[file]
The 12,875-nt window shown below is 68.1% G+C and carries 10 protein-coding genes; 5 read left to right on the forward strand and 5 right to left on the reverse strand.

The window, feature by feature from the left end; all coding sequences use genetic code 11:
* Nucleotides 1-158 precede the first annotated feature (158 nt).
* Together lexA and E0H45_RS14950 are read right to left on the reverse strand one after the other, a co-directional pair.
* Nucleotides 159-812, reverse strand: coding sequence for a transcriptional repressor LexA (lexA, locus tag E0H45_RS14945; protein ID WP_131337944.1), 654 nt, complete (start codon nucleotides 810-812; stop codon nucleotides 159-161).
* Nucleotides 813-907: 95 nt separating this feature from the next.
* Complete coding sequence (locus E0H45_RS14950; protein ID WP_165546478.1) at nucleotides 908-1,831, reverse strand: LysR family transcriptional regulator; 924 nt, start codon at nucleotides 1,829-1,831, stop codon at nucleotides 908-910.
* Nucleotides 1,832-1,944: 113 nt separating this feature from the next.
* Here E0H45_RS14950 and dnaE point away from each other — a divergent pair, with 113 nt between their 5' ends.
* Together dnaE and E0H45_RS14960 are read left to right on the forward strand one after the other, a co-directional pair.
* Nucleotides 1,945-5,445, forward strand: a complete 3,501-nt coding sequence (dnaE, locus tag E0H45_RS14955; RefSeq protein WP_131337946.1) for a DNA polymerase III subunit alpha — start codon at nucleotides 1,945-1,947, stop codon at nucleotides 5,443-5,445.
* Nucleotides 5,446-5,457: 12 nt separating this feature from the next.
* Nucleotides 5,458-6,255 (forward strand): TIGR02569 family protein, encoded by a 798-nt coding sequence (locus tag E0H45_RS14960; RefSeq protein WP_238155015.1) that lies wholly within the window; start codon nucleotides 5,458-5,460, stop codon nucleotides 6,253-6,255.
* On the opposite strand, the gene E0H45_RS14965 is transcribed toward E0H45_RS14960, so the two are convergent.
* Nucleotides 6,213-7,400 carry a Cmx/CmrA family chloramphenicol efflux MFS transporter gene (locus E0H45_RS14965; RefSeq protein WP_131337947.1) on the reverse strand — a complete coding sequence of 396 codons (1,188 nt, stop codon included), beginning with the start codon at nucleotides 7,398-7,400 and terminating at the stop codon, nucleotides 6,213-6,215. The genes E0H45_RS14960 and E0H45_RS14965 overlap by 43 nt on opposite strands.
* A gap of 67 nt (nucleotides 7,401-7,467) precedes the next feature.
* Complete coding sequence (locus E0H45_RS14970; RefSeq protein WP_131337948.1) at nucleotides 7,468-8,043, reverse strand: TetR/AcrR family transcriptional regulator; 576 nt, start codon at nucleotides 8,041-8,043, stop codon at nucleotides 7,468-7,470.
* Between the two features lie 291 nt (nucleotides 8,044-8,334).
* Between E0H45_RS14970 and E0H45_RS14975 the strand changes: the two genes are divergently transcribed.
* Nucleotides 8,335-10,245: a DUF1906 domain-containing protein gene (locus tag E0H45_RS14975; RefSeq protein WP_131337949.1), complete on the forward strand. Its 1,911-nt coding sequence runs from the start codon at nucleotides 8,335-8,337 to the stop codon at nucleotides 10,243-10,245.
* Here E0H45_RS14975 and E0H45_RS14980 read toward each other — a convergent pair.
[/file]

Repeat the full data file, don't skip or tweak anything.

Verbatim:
The 12,875-nt window shown below is 68.1% G+C and carries 10 protein-coding genes; 5 read left to right on the forward strand and 5 right to left on the reverse strand.

The window, feature by feature from the left end; all coding sequences use genetic code 11:
* Nucleotides 1-158 precede the first annotated feature (158 nt).
* Together lexA and E0H45_RS14950 are read right to left on the reverse strand one after the other, a co-directional pair.
* Nucleotides 159-812, reverse strand: coding sequence for a transcriptional repressor LexA (lexA, locus tag E0H45_RS14945; protein ID WP_131337944.1), 654 nt, complete (start codon nucleotides 810-812; stop codon nucleotides 159-161).
* Nucleotides 813-907: 95 nt separating this feature from the next.
* Complete coding sequence (locus E0H45_RS14950; protein ID WP_165546478.1) at nucleotides 908-1,831, reverse strand: LysR family transcriptional regulator; 924 nt, start codon at nucleotides 1,829-1,831, stop codon at nucleotides 908-910.
* Nucleotides 1,832-1,944: 113 nt separating this feature from the next.
* Here E0H45_RS14950 and dnaE point away from each other — a divergent pair, with 113 nt between their 5' ends.
* Together dnaE and E0H45_RS14960 are read left to right on the forward strand one after the other, a co-directional pair.
* Nucleotides 1,945-5,445, forward strand: a complete 3,501-nt coding sequence (dnaE, locus tag E0H45_RS14955; RefSeq protein WP_131337946.1) for a DNA polymerase III subunit alpha — start codon at nucleotides 1,945-1,947, stop codon at nucleotides 5,443-5,445.
* Nucleotides 5,446-5,457: 12 nt separating this feature from the next.
* Nucleotides 5,458-6,255 (forward strand): TIGR02569 family protein, encoded by a 798-nt coding sequence (locus tag E0H45_RS14960; RefSeq protein WP_238155015.1) that lies wholly within the window; start codon nucleotides 5,458-5,460, stop codon nucleotides 6,253-6,255.
* On the opposite strand, the gene E0H45_RS14965 is transcribed toward E0H45_RS14960, so the two are convergent.
* Nucleotides 6,213-7,400 carry a Cmx/CmrA family chloramphenicol efflux MFS transporter gene (locus E0H45_RS14965; RefSeq protein WP_131337947.1) on the reverse strand — a complete coding sequence of 396 codons (1,188 nt, stop codon included), beginning with the start codon at nucleotides 7,398-7,400 and terminating at the stop codon, nucleotides 6,213-6,215. The genes E0H45_RS14960 and E0H45_RS14965 overlap by 43 nt on opposite strands.
* A gap of 67 nt (nucleotides 7,401-7,467) precedes the next feature.
* Complete coding sequence (locus E0H45_RS14970; RefSeq protein WP_131337948.1) at nucleotides 7,468-8,043, reverse strand: TetR/AcrR family transcriptional regulator; 576 nt, start codon at nucleotides 8,041-8,043, stop codon at nucleotides 7,468-7,470.
* Between the two features lie 291 nt (nucleotides 8,044-8,334).
* Between E0H45_RS14970 and E0H45_RS14975 the strand changes: the two genes are divergently transcribed.
* Nucleotides 8,335-10,245: a DUF1906 domain-containing protein gene (locus tag E0H45_RS14975; RefSeq protein WP_131337949.1), complete on the forward strand. Its 1,911-nt coding sequence runs from the start codon at nucleotides 8,335-8,337 to the stop codon at nucleotides 10,243-10,245.
* Here E0H45_RS14975 and E0H45_RS14980 read toward each other — a convergent pair.